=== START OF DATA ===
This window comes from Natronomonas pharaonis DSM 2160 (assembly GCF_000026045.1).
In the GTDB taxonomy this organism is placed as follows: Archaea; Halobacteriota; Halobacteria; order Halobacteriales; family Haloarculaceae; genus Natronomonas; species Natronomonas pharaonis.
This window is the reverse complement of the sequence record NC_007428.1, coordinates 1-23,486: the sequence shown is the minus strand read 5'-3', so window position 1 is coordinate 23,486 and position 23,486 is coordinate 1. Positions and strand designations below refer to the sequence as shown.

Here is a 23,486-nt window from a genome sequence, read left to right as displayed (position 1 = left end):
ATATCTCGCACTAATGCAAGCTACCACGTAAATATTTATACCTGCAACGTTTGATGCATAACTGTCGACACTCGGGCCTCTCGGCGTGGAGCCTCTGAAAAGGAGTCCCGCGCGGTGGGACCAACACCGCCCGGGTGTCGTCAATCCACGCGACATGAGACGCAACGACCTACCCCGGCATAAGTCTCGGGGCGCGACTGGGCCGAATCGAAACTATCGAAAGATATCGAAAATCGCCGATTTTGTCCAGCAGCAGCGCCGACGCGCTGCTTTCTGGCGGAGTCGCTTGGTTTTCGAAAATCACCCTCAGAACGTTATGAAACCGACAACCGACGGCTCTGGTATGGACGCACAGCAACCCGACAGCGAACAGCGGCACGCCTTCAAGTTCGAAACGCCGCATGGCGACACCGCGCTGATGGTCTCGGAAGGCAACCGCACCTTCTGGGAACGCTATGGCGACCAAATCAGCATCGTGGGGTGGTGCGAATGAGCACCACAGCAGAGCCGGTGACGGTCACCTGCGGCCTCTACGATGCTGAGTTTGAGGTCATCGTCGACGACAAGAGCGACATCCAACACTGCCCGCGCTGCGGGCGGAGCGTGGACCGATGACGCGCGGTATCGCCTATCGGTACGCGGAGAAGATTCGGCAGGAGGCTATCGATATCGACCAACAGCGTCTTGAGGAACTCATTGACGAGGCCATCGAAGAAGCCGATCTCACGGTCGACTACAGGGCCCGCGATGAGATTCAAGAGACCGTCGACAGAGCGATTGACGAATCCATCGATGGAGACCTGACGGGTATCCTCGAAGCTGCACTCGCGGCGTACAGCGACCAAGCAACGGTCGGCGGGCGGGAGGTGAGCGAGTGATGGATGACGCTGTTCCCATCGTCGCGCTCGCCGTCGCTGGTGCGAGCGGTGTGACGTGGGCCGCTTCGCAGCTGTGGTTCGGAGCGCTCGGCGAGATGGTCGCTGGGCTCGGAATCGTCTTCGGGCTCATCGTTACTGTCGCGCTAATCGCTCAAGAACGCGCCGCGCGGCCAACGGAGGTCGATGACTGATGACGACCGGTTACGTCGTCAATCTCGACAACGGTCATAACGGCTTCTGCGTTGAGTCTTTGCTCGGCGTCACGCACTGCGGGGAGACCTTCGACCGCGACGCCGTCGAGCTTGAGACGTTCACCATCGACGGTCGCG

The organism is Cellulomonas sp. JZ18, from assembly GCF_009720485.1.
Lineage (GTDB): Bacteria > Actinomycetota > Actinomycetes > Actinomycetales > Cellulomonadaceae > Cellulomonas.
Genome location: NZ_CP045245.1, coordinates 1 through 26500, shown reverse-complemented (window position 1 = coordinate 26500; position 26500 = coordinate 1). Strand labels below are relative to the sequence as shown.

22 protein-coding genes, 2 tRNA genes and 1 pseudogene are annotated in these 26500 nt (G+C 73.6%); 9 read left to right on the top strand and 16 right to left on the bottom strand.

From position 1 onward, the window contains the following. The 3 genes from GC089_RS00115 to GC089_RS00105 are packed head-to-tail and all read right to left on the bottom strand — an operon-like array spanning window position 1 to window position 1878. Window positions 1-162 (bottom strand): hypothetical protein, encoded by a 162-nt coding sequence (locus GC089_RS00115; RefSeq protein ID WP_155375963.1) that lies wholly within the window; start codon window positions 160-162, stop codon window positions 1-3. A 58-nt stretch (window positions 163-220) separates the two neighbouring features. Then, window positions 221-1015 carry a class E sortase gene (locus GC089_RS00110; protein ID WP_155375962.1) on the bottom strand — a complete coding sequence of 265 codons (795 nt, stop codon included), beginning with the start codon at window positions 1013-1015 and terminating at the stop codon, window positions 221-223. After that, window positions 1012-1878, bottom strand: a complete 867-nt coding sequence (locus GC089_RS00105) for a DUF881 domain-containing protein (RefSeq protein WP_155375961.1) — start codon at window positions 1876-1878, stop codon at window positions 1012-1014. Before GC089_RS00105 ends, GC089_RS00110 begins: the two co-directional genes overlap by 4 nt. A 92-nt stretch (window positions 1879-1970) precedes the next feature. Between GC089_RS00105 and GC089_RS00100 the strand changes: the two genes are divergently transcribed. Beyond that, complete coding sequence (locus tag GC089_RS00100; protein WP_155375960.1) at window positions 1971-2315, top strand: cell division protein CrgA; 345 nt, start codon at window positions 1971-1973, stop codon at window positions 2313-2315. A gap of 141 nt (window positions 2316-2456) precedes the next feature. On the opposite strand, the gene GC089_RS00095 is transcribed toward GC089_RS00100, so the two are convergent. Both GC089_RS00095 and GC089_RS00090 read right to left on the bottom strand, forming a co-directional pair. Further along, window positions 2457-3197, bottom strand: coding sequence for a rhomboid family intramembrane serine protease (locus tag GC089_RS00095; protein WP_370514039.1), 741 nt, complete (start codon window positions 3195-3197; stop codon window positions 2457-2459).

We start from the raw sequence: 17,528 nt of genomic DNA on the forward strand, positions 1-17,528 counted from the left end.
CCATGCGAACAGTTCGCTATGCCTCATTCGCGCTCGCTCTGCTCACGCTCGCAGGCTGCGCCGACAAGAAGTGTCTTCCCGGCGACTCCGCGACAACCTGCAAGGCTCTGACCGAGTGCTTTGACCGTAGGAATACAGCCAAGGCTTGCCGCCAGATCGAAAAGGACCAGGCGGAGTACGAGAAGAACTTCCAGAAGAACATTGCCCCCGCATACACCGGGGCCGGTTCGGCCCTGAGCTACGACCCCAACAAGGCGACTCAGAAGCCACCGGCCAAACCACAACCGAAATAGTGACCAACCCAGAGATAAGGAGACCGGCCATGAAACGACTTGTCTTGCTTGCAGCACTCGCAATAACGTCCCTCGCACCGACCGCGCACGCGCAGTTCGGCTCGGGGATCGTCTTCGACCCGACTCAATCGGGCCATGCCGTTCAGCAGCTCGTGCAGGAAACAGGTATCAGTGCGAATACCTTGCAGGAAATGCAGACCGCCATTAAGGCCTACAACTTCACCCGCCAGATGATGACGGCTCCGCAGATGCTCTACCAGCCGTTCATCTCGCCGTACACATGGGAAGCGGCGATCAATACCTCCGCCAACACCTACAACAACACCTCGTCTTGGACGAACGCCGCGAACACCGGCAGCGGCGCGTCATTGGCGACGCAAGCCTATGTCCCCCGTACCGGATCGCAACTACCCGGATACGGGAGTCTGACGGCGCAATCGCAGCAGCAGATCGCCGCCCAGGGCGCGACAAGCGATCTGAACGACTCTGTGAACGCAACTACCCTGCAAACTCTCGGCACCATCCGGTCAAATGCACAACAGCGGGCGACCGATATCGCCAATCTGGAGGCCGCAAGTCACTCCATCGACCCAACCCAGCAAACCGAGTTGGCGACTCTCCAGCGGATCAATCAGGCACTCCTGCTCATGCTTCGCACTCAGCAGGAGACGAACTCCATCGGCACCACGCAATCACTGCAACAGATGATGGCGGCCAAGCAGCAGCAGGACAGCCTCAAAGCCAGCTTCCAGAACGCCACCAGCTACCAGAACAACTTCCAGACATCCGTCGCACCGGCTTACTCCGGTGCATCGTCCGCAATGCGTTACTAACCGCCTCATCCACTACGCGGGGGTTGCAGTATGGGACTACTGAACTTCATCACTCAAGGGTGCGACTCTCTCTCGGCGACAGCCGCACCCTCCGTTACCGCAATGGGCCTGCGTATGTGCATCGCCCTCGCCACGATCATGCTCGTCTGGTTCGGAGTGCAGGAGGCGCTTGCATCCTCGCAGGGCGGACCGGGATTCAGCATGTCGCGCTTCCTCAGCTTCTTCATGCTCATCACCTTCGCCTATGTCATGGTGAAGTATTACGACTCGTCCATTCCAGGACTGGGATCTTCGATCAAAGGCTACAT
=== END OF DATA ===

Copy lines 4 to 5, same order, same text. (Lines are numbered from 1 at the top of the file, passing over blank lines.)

Here is a 23,486-nt window from a genome sequence, read left to right as displayed (position 1 = left end):
ATATCTCGCACTAATGCAAGCTACCACGTAAATATTTATACCTGCAACGTTTGATGCATAACTGTCGACACTCGGGCCTCTCGGCGTGGAGCCTCTGAAAAGGAGTCCCGCGCGGTGGGACCAACACCGCCCGGGTGTCGTCAATCCACGCGACATGAGACGCAACGACCTACCCCGGCATAAGTCTCGGGGCGCGACTGGGCCGAATCGAAACTATCGAAAGATATCGAAAATCGCCGATTTTGTCCAGCAGCAGCGCCGACGCGCTGCTTTCTGGCGGAGTCGCTTGGTTTTCGAAAATCACCCTCAGAACGTTATGAAACCGACAACCGACGGCTCTGGTATGGACGCACAGCAACCCGACAGCGAACAGCGGCACGCCTTCAAGTTCGAAACGCCGCATGGCGACACCGCGCTGATGGTCTCGGAAGGCAACCGCACCTTCTGGGAACGCTATGGCGACCAAATCAGCATCGTGGGGTGGTGCGAATGAGCACCACAGCAGAGCCGGTGACGGTCACCTGCGGCCTCTACGATGCTGAGTTTGAGGTCATCGTCGACGACAAGAGCGACATCCAACACTGCCCGCGCTGCGGGCGGAGCGTGGACCGATGACGCGCGGTATCGCCTATCGGTACGCGGAGAAGATTCGGCAGGAGGCTATCGATATCGACCAACAGCGTCTTGAGGAACTCATTGACGAGGCCATCGAAGAAGCCGATCTCACGGTCGACTACAGGGCCCGCGATGAGATTCAAGAGACCGTCGACAGAGCGATTGACGAATCCATCGATGGAGACCTGACGGGTATCCTCGAAGCTGCACTCGCGGCGTACAGCGACCAAGCAACGGTCGGCGGGCGGGAGGTGAGCGAGTGATGGATGACGCTGTTCCCATCGTCGCGCTCGCCGTCGCTGGTGCGAGCGGTGTGACGTGGGCCGCTTCGCAGCTGTGGTTCGGAGCGCTCGGCGAGATGGTCGCTGGGCTCGGAATCGTCTTCGGGCTCATCGTTACTGTCGCGCTAATCGCTCAAGAACGCGCCGCGCGGCCAACGGAGGTCGATGACTGATGACGACCGGTTACGTCGTCAATCTCGACAACGGTCATAACGGCTTCTGCGTTGAGTCTTTGCTCGGCGTCACGCACTGCGGGGAGACCTTCGACCGCGACGCCGTCGAGCTTGAGACGTTCACCATCGACGGTCGCG